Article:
Proteinase K is a stable serine protease with broad substrate specificity. It degrades many proteins in the native state even in the presence of detergents. Proteinase K is produced from recombinant pichia pastoris and the enzyme can digest native keratin (hair); hence its name "Proteinase K". Evidence from crystal and molecular structure studies indicates the enzyme belongs to the subtilisin family with an activesite catalytic triad (Asp39-His69-Ser224). The predominant site of cleavage is the peptide bond adjacent to the carboxyl group of aliphatic and aromatic amino acids with blocked alpha amino groups. It is commonly used for its broad specificity. The mode and specificity of action has been studied.
Proteinase K is frequently used in molecular biology applications to digest unwanted proteins, such as nucleases from DNA or RNA preparations from microorganisms, cultured cells, and plants. The enzyme is typically used at 50–200 ug/ml in nucleic acid preparations at pH 7.5–8.0 and 37℃. Incubation times vary from 30 minutes to 18 hours. Proteinase K is usually removed by subsequent phenol extractions, although it can autodigest during long incubations.
Proteinase K has been used to remove endotoxins bound to cationic proteins such as lysozyme and ribonuclease A. It has been used for determination of enzyme localization on membranes, treatment of paraffin embedded tissue sections to expose antigen binding sites for antibody labeling, and remove nucleases for in situ hybridization. Research on prions in Transmissible Spongiform Encephalopathies (TSE) and proposed diagnostic tests utilize Proteinase K digestion of proteins from brain tissue samples. Protease footprinting by Proteinase K digestion can reveal protein-protein surface interactions.
Proteinase K is active in 1% TritonTM X-100 and fully active in 0.5% (w/v) SDS. SDS and urea will denature protein substrates resulting in increased digestion rates. Proteinase K itself is denatured much more slowly by these agents.
Molecular mass: 28,930 Da (amino acid sequence); 28,500 Da (SDS-PAGE)
Extinction coefficient: E1% = 14.2 (280 nm, 10 mM NaCl and 5 mM CaCl2, pH 8.0)
Activators: 1–5 mM Ca2+ is required for activation. When calcium is removed from the enzyme (by addition of EDTA), 25% of the catalytic activity is lost. However, if the EDTA-Ca2+ complex is removed from the enzyme solution by gel filtration, a total of 80% of the enzyme activity is lost and only a small activation will occur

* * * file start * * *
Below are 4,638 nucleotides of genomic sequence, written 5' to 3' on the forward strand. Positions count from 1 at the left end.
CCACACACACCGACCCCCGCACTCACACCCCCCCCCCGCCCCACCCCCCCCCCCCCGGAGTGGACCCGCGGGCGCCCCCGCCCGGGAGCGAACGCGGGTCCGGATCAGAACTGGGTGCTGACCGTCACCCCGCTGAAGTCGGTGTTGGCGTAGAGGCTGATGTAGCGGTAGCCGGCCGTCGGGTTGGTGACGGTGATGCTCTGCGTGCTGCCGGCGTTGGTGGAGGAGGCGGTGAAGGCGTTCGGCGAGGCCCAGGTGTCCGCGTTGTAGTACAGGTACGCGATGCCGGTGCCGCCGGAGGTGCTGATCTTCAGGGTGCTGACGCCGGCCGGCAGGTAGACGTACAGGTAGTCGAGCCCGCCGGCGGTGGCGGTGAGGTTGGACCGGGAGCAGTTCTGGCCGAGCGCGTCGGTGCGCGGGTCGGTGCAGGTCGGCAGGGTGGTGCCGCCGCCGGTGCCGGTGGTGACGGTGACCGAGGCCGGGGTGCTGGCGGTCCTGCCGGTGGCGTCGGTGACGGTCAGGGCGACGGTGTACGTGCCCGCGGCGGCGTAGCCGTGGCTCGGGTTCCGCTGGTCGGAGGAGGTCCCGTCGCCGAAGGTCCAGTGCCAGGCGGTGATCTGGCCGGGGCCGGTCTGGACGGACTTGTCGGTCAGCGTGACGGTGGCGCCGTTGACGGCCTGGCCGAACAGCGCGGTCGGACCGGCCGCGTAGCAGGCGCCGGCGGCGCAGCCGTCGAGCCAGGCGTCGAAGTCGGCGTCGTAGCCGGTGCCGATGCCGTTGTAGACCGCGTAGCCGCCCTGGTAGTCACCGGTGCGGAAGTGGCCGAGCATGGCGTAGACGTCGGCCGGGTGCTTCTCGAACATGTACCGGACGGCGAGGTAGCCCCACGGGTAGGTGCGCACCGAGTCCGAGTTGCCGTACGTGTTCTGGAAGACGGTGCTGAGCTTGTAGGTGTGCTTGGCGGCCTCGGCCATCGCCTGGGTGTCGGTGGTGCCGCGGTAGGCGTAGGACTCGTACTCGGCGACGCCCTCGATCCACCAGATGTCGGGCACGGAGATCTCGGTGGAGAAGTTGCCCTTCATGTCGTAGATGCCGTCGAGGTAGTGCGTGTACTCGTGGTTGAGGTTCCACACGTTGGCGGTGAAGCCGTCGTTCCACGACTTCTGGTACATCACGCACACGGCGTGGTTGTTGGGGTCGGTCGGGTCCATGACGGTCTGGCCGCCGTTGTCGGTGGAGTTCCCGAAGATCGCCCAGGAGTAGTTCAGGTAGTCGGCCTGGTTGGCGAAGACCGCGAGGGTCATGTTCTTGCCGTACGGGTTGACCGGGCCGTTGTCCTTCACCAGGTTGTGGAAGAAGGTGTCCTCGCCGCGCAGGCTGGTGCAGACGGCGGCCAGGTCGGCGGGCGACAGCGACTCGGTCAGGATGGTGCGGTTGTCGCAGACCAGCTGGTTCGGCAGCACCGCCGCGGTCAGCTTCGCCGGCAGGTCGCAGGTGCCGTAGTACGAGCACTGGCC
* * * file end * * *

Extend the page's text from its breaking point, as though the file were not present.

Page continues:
upon addition of excess Ca2+ to the Ca2+-free enzyme.
Inhibitors: Proteinase K is inhibited by DIFP or PMSF (the latter used at final concentration 5 mM). It is partly inactivated, but not inhibited, by EDTA (see Activators). Proteinase K is not inhibited by iodoacetic acid, the trypsin-specific inhibitor TLCK, the chymotrypsin-specific inhibitor TPCK, and p-chloromercuribenzoate.
One unit will hydrolyze urea-denatured hemoglobin to produce color equivalent to 1.0 umole
(181ug) of tyrosine per minute at pH 7.5 at 37℃.
Appearance: White lyophilized powder
pH: 7.5–12.0 (urea-denatured hemoglobin as substrate), but most often used in pH range 7.5–9.0.
Temperature: maximum activity at 37℃ (In the temperature range of 20–60℃, a minimum of 80% of the activity observed at 37℃ is expected)
Precautions and Disclaimer
This product is for R&D use only, not for drug, household, or other uses. Please consult the Safety Data Sheet for information regarding hazards and safe handling practices.
This product is soluble in water (1–2 mg/ml).
Shelf Life & Storage
This product is supplied as a lyophilized powder. Store the product at –20℃.
A Proteinase K solution remains active over a broad pH range (4.0–12.5, optimal pH 8.0) and also over the temperature range of 25–65℃ during use. At pH 8.0, solutions remain active for at least 12 months at 2–8℃. At pH 4–11.5, solutions containing Ca2+ (1–6 mM) are expected to remain active for several weeks. An 80% ammonium sulfate suspension stored at 2–8℃ remains active for at least 12 months.
1g/bag, 5g/bag, 10g/bag, or as request.